Sam Storms: In Romans 16:26 Paul explicitly declares that it is the “command of the eternal God” (v. 26) that we take the glorious, good news of the gospel to every tribe and tongue and people and nation. In other words, evangelism and mission are not optional! If you wonder why here at Bridgeway we have devoted at least 12% of our income to missions, both local and global, both to church plants and ministries that make the gospel known around the world, here is the answer. Why do we care about what our missionaries and church planters are doing in Japan and in the Czech Republic and in Turkey and in India and in England and in Slovenia and in Germany and even here in the ever-increasingly pagan United States of America? It is because this is the “command” of our eternal God! And how do we do this? It isn’t only by contributing financial support. It is primarily through “the preaching
Sam Storms: I fear we often have an unrealistic image of the Apostle Paul. We tend to think of him as if he were some combination of a Navy Seal and a Super-Hero. And yet, Paul knew what it was like to experience human weakness. When he described his ministry in the city of Corinth he said that he was with them “in weakness and in fear and in much trembling” (1 Cor. 2:3). I don’t need to tell any of you what it is like to feel weak and inadequate and overwhelmed. But here is the good news: The gospel can strengthen you! The gospel can empower you! The gospel can supply you with whatever you need to remain faithful to the Lord and to accomplish whatever he’s called you to do. How, you ask? I’ve got a lot of answers! Consider your suffering. The only way you can suffer unjustly without growing bitter and resentful is tied directly to
Derek Thomas: Some twenty years ago, I spoke at a conference in Iowa along with Jerry Bridges. In a breakout session, I sat in the rear and listened to him explain why Christians need the gospel too. This was a recent insight, he confessed. In subsequent editions of his book Disciplines of Grace, he added this insight. I must confess that I have thought about it frequently ever since. At one level, the statement seems obvious. Of course Christians need the gospel every day. How could it be otherwise? When Paul writes to the church in Rome, he begins by saying, “So I am eager to preach the gospel to you also who are in Rome” (Rom. 1:15). The letter is addressed to professing Christians in Rome who, Paul reasons, need to hear the gospel again. He concludes the letter with these words: “Now to him who is able to strengthen you according to my gospel and the preaching of Jesus Christ” (16:25).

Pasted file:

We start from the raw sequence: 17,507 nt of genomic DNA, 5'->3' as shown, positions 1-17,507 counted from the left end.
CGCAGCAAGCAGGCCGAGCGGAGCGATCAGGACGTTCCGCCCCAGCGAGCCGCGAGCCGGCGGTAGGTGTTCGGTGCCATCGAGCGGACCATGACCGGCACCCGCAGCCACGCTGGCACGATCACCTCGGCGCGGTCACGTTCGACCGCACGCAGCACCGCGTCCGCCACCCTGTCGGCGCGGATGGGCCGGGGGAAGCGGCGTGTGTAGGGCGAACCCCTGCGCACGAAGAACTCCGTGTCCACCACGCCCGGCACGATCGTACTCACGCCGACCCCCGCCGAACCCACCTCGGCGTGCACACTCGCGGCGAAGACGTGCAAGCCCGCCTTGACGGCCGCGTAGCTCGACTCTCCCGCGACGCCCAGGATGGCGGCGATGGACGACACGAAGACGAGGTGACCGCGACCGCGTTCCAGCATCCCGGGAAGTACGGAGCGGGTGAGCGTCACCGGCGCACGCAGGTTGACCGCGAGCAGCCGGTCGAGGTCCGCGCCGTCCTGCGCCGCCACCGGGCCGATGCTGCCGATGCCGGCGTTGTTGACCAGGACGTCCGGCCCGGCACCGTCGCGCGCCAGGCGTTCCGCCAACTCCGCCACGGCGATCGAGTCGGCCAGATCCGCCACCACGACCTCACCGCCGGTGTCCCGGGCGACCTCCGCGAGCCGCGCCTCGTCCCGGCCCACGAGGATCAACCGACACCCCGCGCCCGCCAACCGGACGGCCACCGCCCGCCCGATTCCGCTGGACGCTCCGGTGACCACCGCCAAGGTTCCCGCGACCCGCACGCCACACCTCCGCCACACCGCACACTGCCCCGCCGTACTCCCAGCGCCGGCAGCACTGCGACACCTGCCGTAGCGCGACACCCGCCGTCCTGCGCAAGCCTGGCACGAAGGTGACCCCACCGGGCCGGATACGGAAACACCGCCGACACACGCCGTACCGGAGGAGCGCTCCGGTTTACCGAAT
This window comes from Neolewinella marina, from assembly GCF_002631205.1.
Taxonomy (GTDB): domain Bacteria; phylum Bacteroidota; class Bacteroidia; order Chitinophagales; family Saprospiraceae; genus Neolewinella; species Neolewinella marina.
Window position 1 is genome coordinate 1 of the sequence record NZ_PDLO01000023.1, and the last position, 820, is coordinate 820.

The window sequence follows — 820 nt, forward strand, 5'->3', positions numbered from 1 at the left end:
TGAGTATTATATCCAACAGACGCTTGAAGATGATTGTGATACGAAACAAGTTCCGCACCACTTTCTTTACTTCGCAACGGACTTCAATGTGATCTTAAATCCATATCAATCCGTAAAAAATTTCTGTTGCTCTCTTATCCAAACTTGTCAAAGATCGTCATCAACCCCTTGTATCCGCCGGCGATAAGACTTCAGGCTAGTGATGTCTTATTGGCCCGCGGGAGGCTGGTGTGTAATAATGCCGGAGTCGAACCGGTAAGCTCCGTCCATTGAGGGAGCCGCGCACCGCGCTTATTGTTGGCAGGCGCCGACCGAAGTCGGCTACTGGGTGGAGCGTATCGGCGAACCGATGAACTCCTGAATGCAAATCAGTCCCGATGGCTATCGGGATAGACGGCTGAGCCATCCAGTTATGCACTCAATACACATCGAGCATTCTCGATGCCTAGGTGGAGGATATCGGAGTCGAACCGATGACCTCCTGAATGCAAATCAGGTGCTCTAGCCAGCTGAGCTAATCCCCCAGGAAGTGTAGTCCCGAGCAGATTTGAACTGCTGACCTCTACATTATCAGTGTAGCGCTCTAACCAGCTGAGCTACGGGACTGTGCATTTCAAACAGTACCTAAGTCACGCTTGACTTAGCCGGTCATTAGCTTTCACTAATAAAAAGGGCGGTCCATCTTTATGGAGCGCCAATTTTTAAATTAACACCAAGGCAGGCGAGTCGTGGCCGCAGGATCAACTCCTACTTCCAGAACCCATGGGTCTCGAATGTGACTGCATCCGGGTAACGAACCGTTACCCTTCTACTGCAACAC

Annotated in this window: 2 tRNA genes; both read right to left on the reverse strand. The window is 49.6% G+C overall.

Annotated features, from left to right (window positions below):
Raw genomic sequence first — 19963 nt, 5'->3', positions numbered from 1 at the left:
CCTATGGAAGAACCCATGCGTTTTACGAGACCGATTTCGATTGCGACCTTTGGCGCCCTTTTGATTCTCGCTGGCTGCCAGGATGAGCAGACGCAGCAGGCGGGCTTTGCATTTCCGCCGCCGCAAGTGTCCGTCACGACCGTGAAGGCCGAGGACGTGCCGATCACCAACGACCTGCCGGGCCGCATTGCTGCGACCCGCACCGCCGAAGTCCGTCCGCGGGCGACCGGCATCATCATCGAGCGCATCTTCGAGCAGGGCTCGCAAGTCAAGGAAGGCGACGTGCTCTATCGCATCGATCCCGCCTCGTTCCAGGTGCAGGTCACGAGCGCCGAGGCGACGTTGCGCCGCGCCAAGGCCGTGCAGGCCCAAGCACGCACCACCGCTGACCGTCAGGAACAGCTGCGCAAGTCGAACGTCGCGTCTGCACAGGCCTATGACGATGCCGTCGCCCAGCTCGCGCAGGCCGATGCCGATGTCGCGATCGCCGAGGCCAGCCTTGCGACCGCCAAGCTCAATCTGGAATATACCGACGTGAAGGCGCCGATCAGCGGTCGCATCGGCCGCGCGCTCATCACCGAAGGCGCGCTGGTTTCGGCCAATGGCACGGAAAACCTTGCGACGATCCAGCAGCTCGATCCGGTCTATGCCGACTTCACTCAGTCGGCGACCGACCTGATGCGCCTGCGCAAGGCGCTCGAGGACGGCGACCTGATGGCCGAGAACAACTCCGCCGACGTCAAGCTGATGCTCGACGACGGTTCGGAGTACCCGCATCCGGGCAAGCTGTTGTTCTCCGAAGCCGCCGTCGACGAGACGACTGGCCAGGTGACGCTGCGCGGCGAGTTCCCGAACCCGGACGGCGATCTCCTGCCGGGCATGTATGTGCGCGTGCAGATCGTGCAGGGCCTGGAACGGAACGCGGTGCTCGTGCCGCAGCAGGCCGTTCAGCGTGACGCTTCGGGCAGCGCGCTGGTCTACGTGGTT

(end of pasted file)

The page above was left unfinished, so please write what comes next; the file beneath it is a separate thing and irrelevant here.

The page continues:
By Sean DeMars Explain the True Gospel How do we help our family members, friends, coworkers, or even fellow church members who are swept up in the prosperity gospel? Here are a few simple ideas as you prayerfully engage their error. The most important way to help is to teach them a right understanding of the gospel. According to Scripture, the gospel says we were dead in sin (Eph. 2:1), separated from God, and destined for his holy wrath (Isa. 59:2). But even when we were dead in our sins, God loved us and sent his Son to die for us (Rom. 5:8). Through Jesus’s death and resurrection, God has reconciled us to himself (2 Cor. 5:18). The benefits of Christ’s work are applied to us personally when we recognize this message to be true and respond by repenting of our sin and trusting in Christ alone, joyfully recognizing Jesus’s lordship over our lives (Mark 1:15; Rom. 10:9; 1 John 5:3). This
Alistair Begg: Not all who profess faith in Christ actually follow Him. Not all who give lip service to Christianity necessarily know its truth. Various warning passages (e.g., Heb. 2:1–4; 3:7–4:13; 1 John 2:19), along with Jesus’ own words in the Gospels (e.g., Matt. 7:23; 25:41; Luke 13:27), alert us to the possibility that we can appear to have a relationship with Jesus and even enjoy the fellowship of close Christian community without finding a home in heaven in the end. When Self-Effort Strikes Some of us have been awakened to the truth about who Jesus is. We’ve seen the seriousness of our own sinfulness. We know that sin isn’t merely a generic problem but something that dwells in our hearts. We may be under the teaching of the Bible and even find ourselves agreeing with much of what it says—especially about our need for redemption. But it is precisely at this point that we are so prone to take a dreadfully wrong turn. Self-effort kicks
Adam McClendon: Herman Bavinck said the big question in religion comes down to this: what must we do to be saved? How we answer that question, of course, determines the kind of religion we have. We can answer it any number of ways. We have no lack of religions. Some say we’re saved by our good works. Some say by our lack of bad works. Others strive for an enlightened state. Yet more sacrifice to appease the wrath of the gods, crossing their fingers it’s enough by the last breath. Still others (the right ones, I believe) put their full hope in a Savior. Just as we answer the all-important question individually, we also do so corporately. In fact, that’s what the church is. Every church is answering the question. And the question we must ask of every church is what is their answer? In other words, every church has something at the center. Something driving the gatherings, the activities,
Burk Parsons: The twentieth-century British pastor D. Martyn Lloyd-Jones said, “If we only spent more of our time in looking at Christ we should soon forget ourselves.” Fixing our eyes on Christ is the first step and the entire path of the Christian life. We don’t look to Christ in faith to be saved and then look to ourselves to persevere. We trust Christ alone as our Savior and look to Christ alone and follow Him as our Lord. In order to look to Christ as our Savior and Lord, we need new eyes and a new heart. We are born spiritually dead and blind in sin, with our eyes fixed on ourselves and our own glory, but God the Holy Spirit strips the inherited blindfolds from our eyes and graciously rips out our hard hearts and gives us new hearts that love Him and new eyes that see Him. Yet even as Christians who have been declared righteous by